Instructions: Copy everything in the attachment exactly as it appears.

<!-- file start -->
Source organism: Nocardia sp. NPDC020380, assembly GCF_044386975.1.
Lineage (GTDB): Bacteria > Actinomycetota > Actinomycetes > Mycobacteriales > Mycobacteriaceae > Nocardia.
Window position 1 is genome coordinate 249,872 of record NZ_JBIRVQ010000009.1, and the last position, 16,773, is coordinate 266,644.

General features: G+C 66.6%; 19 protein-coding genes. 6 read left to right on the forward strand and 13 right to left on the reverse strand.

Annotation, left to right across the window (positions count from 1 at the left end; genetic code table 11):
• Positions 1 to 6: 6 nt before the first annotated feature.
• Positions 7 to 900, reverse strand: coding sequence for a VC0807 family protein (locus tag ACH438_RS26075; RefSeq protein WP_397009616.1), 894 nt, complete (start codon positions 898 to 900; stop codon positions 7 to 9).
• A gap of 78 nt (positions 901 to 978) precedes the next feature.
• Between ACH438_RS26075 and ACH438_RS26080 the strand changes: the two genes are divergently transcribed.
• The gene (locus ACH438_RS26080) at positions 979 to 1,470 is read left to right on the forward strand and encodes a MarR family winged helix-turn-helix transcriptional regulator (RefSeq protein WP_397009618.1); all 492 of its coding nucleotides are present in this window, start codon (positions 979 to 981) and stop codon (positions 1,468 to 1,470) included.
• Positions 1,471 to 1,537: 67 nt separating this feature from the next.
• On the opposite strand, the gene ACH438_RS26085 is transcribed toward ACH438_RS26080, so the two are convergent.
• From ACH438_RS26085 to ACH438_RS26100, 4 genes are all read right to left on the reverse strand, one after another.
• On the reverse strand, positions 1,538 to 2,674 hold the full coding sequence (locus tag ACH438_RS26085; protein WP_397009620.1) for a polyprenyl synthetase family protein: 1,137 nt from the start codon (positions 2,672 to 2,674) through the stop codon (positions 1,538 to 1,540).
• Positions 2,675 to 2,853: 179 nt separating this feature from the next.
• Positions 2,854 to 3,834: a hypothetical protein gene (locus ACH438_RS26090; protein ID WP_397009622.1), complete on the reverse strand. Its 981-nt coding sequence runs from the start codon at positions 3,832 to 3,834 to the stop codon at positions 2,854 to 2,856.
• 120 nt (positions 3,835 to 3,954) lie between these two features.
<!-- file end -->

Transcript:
Source organism: Nocardia sp. NPDC020380, assembly GCF_044386975.1.
Lineage (GTDB): Bacteria > Actinomycetota > Actinomycetes > Mycobacteriales > Mycobacteriaceae > Nocardia.
Window position 1 is genome coordinate 249,872 of record NZ_JBIRVQ010000009.1, and the last position, 16,773, is coordinate 266,644.

General features: G+C 66.6%; 19 protein-coding genes. 6 read left to right on the forward strand and 13 right to left on the reverse strand.

Annotation, left to right across the window (positions count from 1 at the left end; genetic code table 11):
• Positions 1 to 6: 6 nt before the first annotated feature.
• Positions 7 to 900, reverse strand: coding sequence for a VC0807 family protein (locus tag ACH438_RS26075; RefSeq protein WP_397009616.1), 894 nt, complete (start codon positions 898 to 900; stop codon positions 7 to 9).
• A gap of 78 nt (positions 901 to 978) precedes the next feature.
• Between ACH438_RS26075 and ACH438_RS26080 the strand changes: the two genes are divergently transcribed.
• The gene (locus ACH438_RS26080) at positions 979 to 1,470 is read left to right on the forward strand and encodes a MarR family winged helix-turn-helix transcriptional regulator (RefSeq protein WP_397009618.1); all 492 of its coding nucleotides are present in this window, start codon (positions 979 to 981) and stop codon (positions 1,468 to 1,470) included.
• Positions 1,471 to 1,537: 67 nt separating this feature from the next.
• On the opposite strand, the gene ACH438_RS26085 is transcribed toward ACH438_RS26080, so the two are convergent.
• From ACH438_RS26085 to ACH438_RS26100, 4 genes are all read right to left on the reverse strand, one after another.
• On the reverse strand, positions 1,538 to 2,674 hold the full coding sequence (locus tag ACH438_RS26085; protein WP_397009620.1) for a polyprenyl synthetase family protein: 1,137 nt from the start codon (positions 2,672 to 2,674) through the stop codon (positions 1,538 to 1,540).
• Positions 2,675 to 2,853: 179 nt separating this feature from the next.
• Positions 2,854 to 3,834: a hypothetical protein gene (locus ACH438_RS26090; protein ID WP_397009622.1), complete on the reverse strand. Its 981-nt coding sequence runs from the start codon at positions 3,832 to 3,834 to the stop codon at positions 2,854 to 2,856.
• 120 nt (positions 3,835 to 3,954) lie between these two features.